Published Aug 01, 2005As Batman Begins and Fantastic Four have already proven in the past couple months, this summer belongs to superheroes. Sky High, which arrives riding the coattails of these two summer comic book blockbusters, is packed with enough punch to keep the box office momentum going.
Directed by Mike Mitchell (whose lousy track record includes Deuce Bigalow and Surviving Christmas), Sky High is the coming-of-age tale focusing of Will Stronghold (Michael Angarano), the son of two superheroes - the Commander (Kurt Russell) and Jetstream (Kelly Preston) - who begins hero training at the titular school. After a slow period of unsuccessfully attempting to discover his powers, Will finds himself cast into the company of the "sidekicks" by the brash Coach Boomer (Bruce Campbell) until a fight with his supposed nemesis reveals his powerful strength, gaining a new batch of friends and joining the "hero" class. When one of the Commander's old foes comes storming back with a plan to destroy the school and turn the heroes into villains, Will and his sidekick friends are forced to fight back, revealing just what it takes to be a true hero.
Sky High is hardly an original concept; in fact, it borrows many ideas and themes from recent successes in the same market. Harry Potter's influence is prevalent throughout the film, as Will is placed in the same god-like position at school, and undergoes a blatant class sorting ritual led by Campbell, minus a talking hat. The Incredibles is another obvious reference, with its super-family concept, but most evident is the film's similarities to the comic Ps238, which uses the exact same idea: a school for children with "meta-human abilities."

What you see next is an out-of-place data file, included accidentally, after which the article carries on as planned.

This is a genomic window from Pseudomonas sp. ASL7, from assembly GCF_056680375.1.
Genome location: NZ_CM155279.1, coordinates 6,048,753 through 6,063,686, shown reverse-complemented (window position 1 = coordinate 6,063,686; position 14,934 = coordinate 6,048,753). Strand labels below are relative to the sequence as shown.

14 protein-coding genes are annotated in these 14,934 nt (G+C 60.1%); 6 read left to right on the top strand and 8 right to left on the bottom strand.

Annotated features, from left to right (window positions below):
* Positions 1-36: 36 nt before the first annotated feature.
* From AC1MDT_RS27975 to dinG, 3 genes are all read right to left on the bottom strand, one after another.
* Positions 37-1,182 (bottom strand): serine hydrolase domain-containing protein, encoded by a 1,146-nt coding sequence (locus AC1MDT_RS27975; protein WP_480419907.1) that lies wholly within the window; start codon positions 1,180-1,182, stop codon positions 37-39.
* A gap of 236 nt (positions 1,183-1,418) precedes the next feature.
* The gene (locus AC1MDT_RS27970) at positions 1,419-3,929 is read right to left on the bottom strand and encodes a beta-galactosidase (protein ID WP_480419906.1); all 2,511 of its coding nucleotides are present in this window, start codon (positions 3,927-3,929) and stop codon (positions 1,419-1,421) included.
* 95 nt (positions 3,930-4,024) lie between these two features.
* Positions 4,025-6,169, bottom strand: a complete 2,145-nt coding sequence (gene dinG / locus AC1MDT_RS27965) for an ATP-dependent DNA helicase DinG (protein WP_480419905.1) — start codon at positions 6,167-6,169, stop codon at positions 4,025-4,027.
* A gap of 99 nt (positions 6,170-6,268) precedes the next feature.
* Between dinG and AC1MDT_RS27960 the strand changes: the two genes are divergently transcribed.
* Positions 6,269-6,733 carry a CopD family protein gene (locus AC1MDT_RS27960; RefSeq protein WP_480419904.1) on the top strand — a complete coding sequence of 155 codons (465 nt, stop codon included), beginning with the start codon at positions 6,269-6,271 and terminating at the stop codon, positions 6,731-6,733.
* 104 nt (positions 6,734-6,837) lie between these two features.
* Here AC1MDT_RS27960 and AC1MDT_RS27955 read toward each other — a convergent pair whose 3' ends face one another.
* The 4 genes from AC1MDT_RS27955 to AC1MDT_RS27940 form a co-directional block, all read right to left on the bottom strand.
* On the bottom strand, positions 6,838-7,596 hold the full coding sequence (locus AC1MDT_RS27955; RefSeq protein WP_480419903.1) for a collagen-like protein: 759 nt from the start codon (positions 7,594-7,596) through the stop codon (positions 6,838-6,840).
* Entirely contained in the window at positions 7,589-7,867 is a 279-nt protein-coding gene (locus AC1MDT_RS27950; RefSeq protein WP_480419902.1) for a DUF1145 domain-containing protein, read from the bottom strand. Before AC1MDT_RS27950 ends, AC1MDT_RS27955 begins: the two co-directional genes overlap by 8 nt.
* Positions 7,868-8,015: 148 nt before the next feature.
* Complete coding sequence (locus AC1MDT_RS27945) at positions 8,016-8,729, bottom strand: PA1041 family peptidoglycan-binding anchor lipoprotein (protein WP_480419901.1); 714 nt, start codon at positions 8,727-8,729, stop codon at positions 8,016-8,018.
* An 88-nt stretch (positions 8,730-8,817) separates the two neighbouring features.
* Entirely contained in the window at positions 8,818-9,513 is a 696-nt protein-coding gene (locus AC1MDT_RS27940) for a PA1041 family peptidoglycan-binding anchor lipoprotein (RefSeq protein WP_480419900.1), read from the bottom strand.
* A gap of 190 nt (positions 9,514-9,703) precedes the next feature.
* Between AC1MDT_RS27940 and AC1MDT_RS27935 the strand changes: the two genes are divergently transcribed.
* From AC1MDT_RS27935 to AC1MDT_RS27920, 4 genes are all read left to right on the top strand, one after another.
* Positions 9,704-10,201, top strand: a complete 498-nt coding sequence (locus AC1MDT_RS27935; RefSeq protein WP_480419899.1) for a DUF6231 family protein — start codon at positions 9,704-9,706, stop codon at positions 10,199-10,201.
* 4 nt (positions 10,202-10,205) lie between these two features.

However, like Spy Kids, this is a film for adolescents, and Mitchell has enough walloping action and light-hearted comedy to distract the adults who will no doubt pick out its imitations. Despite the poorly constructed costumes of the Commander and Jetstream (think chiselled fibreglass covered in airbrushed paint), the look of the film holds up nicely, including its heavy reliance on special effects that manage to avoid drowning in CGI mush.
The comedy plays it safe, which may cause some eyes to roll (this is Disney, after all), but thanks to the mini Kids in the Hall reunion featuring Kevin McDonald and Dave Foley as teachers, "support" is given when needed.
Featuring an interesting concept that will be new to most, Sky High manages to finally add a winner to Mitchell's dreary film directorial portfolio. (Disney/Buena Vista)